Little Girl Meets The Only Person Who Could Save Her Life

Three years ago, a little girl named Mira Erdmann was fighting for her life after developing an extremely rare and often fatal auto-immune disease. She survived the battle, thanks to a bone marrow transplant from the one and only person in the worldwide donor registry who was a "perfect match," ABC News reports.

Recently, the happy and healthy 6-year-old finally had the opportunity to meet the man who saved her life.

When Mira was just a baby, she was diagnosed with macrophage activation syndrome (MAS), a rare complication of juvenile rheumatoid arthritis that affects about one in 1.2 million people, a fundraising page for the girl's family notes. If left untreated, MAS is fatal, and Erdmann's only hope of survival was a bone marrow transplant, WBAY reports. None of her family members were a match, so doctors placed her on the bone marrow registry.

Around the same time, a man in northern Germany named Chrestean Werth was inspired by a sick co-worker to add his name to the registry list. Within a few short months, he learned that he was a match to Mira, a very sick child half a world away. "That brought me tears," Werth told ABC News. "I sat at home. I called my wife. She was at work, and I told her, I said it was for a little girl." After undergoing the transplant surgery in Cincinnati, Ohio, Erdmann suffered through several complications, and doctors gave her a grim five percent chance of survival. But the little girl overcame the odds.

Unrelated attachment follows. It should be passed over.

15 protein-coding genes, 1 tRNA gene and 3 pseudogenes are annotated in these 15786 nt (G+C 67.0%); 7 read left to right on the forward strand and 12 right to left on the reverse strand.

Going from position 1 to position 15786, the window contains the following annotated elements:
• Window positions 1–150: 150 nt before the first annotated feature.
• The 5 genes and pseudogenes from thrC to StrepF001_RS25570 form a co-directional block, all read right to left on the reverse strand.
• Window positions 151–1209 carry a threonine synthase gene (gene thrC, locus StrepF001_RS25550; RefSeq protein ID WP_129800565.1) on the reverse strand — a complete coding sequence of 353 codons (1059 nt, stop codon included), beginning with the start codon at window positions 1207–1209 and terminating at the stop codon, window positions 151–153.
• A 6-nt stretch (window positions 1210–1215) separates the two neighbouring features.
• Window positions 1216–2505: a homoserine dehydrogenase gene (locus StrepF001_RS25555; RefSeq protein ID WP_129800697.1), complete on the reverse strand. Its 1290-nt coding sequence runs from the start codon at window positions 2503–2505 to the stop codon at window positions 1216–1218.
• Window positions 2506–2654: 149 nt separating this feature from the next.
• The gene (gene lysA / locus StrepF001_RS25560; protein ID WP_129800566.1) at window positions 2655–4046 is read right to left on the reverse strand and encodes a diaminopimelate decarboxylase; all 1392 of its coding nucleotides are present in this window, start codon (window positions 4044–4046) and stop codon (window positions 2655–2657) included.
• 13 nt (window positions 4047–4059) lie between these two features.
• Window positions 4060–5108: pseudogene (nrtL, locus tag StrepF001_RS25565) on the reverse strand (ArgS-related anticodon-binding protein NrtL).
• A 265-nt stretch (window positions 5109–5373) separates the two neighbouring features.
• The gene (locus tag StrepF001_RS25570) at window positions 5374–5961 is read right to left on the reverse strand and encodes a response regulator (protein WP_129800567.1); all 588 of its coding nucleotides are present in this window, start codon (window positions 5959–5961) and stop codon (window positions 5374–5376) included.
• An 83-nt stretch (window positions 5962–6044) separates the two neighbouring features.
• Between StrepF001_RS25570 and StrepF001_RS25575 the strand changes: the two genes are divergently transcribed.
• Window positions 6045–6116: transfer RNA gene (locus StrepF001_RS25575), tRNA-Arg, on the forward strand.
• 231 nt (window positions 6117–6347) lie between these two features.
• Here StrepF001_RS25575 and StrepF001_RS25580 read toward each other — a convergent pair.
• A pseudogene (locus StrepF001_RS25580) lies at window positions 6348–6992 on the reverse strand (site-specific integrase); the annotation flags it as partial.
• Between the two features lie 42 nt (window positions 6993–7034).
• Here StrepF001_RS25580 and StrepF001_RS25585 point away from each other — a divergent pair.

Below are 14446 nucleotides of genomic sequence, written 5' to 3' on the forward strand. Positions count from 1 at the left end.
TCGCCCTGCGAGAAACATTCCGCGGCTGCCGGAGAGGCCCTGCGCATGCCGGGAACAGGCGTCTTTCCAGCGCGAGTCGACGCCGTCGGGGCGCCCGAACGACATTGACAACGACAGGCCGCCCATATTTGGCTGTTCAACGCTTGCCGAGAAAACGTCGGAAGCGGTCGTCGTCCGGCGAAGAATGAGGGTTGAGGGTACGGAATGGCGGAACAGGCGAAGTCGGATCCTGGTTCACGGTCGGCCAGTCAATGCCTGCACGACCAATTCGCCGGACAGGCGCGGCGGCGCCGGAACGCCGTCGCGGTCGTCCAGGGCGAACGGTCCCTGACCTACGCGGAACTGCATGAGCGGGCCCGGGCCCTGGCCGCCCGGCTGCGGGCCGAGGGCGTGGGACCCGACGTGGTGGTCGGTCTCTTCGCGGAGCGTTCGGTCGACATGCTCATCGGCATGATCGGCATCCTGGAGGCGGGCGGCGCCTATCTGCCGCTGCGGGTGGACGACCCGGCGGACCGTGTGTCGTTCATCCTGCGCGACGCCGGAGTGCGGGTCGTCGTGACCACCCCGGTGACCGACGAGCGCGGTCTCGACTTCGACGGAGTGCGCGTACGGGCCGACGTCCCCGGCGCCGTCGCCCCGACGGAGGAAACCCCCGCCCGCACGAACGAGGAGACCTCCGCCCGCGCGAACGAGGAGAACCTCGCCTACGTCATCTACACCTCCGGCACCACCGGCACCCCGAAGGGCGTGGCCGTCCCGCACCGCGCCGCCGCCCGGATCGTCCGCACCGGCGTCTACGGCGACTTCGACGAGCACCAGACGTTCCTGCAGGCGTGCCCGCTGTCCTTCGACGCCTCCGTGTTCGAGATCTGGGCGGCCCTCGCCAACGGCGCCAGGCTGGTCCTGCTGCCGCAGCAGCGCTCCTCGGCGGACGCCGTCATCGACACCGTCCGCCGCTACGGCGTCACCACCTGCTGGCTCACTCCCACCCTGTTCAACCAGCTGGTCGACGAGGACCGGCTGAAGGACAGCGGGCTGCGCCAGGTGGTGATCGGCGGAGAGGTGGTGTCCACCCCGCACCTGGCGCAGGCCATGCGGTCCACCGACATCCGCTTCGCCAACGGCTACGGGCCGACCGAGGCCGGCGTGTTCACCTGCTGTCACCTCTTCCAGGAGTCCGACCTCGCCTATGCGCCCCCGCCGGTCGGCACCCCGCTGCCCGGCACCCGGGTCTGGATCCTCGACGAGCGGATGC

After Mira's successful recovery, the Erdmann family wanted to meet the person whose bone marrow donation saved her life, but they could only exchange letters, as the registry requires two years of anonymity, The Star Tribune reports. Now that the requisite number of years have passed, Werth and his wife recently flew to Wisconsin to meet Mira, and as the girl's mother Tania Erdmann told ABC News, he and her daughter are like "two peas in a pod."

"My part was the smallest one, but it's cool to see that she's now so happy and healthy after all that," Werth told ABC News. Mom described the powerful moment when the family met him at the airport. "We cried and we hugged, and it was just really emotional." She added, "I can't even describe it. I wish I could come up with words. You just can't."

(hat tip: Yahoo)